Pandemic and pivot. Two words we have heard over and over this year. Dealing with the response and recovery of a pandemic has hit home for businesses of all sizes, and prioritizing short-term survival has been of utmost importance. While pivoting is a lateral move that can allow you to get from one month to the next, it can also really encourage you to innovate your business and translate your short-term survival strategy into long-term resilience and growth as a company.

Here are some companies that have re-defined their business in 2020, and operationalized initiatives that were a way to 1) give back to their community and 2) keep their business afloat:

  1. Cloudbeds: This relatively new cloud-based hotel management platform served over 20,000 hotels in 157 countries but, as travel slowed down in 2020, tried to think outside of the box within the hospitality industry. Now, they are the middle-man that aggregates the availability of empty hotel rooms, and by partnering with the government, helps find available rooms and beds for COVID-19 patients. This tool has effectively streamlined COVID-19 response and provided hotels with the ability to electronically volunteer their rooms for government/hospital use.
  2. Lyft: This major ride-share company has been partnering with government agencies, health care organizations, and local non-profits this year through a new initiative called Essential Deliveries, where these organizations can request the on-demand delivery of meals, groceries, and life-sustaining medical supplies by Lyft drivers to vulnerable members of their community. This broadens Lyft’s delivery-based business to service other user groups, while also supporting those who need it most.

“Surviving this crisis will require innovation on every level,” said LA City Council Member Marqueece Harris-Dawson. “Partnering with Lyft allows us to expand our emergency senior meals program to provide free, healthy meals directly to seniors at their homes, while keeping afloat the small businesses that contribute so much to the financial and culturally vitality of our communities.”

3. Classpass: This monthly subscription service offers access to in-studio wellness and fitness classes in 2,500 cities worldwide using a single app. In 2020, they saw all in-studio facilities shutter their doors — 90% of 30,000 gyms in 30 countries to be exact. Instead of throwing in the towel, they pivoted their operating model by creating a modified online platform within their app that allowed studio partners to offer live streamed classes and maintain the connection to their clients at home.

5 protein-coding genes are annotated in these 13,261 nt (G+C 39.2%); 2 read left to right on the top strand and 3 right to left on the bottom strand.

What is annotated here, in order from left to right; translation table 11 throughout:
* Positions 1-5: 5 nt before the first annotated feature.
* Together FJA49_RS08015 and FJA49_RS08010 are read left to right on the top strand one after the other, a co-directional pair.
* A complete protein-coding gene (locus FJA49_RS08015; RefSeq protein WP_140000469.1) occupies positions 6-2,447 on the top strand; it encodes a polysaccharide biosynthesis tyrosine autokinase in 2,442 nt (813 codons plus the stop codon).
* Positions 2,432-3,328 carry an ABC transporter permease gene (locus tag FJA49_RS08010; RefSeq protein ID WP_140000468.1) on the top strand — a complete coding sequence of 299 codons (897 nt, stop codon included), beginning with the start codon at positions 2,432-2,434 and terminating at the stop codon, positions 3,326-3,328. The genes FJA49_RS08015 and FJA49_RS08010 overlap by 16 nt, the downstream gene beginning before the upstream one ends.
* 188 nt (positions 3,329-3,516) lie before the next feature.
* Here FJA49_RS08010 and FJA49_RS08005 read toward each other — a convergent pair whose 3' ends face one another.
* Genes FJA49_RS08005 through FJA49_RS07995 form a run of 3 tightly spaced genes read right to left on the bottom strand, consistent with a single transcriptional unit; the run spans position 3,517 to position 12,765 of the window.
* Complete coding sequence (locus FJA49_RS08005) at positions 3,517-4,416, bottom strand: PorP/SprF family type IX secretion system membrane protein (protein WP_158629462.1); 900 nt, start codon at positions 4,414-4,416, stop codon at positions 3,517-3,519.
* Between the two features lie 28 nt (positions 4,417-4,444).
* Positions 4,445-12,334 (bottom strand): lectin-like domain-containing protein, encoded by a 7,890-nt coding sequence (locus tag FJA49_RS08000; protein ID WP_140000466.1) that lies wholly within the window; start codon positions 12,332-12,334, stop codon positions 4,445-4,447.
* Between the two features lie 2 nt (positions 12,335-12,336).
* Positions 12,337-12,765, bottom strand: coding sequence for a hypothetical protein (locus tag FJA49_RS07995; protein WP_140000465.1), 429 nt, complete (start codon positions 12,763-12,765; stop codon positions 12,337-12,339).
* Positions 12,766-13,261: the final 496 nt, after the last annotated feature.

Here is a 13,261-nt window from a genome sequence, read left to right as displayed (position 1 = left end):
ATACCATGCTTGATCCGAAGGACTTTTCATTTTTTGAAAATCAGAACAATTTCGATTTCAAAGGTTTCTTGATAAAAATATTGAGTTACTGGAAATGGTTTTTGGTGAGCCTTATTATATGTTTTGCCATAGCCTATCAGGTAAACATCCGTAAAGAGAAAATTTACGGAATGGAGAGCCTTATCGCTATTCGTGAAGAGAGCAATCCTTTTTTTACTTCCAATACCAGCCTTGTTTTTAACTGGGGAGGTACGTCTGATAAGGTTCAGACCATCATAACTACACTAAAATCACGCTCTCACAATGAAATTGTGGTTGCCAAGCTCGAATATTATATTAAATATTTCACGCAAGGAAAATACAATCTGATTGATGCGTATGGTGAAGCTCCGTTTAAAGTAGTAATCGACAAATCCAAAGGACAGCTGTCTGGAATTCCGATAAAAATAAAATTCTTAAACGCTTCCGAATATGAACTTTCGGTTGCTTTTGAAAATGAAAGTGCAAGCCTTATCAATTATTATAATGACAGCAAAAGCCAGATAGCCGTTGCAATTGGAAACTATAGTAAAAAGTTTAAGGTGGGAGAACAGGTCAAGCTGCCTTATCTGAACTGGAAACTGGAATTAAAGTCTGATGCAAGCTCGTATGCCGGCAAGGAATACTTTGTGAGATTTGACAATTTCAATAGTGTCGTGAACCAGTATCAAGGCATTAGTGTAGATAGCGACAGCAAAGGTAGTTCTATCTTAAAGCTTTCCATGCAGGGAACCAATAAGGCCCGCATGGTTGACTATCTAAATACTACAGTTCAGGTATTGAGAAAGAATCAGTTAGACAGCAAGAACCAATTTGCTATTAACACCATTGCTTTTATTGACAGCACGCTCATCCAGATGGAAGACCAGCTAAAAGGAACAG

4. AdobeMAX: The AdobeMAX conference is an annual global event held by Adobe Systems that is aimed at connecting the international computer design and development community, but can often feel out of reach for designers — it’s been held in Japan, L.A, Portugal and beyond. This year, the Adobe Max 2020 Creative Conference went digital and for the first time ever, was completely free to attend. This gave design enthusiasts around the world access to an immersive and innovative digital experience of over 55 hours of live content by one of the leaders in the industry.

5. Patagonia Provisions: Outdoor clothing retailer Patagonia is well known for sustainable threads and connecting people with environmental action around the world. In 2020 they decided to extend their efforts into the food industry. Patagonia Provisions is a new line of shelf-stable food items that are designed to fuel outdoor enthusiasts. By ‘rethinking the food chain’ Patagonia hopes to bring regenerative organic agriculture to the modern food product industry in an effort to continue pushing for innovation and environmental impact in a global way.

By diversifying revenue streams, each company listed above has not only allowed their business to stay afloat short-term, but has encouraged them to re-imagine their business and test new ideas in a changing market. By testing new, innovative ideas, many of these companies have been able to expand their user base and promote long-term growth in areas they may never have considered before (thanks COVID!).

co-founder @ disco innovation studio. writing thoughtful dialogue on the design of everyday interfaces + experiences.

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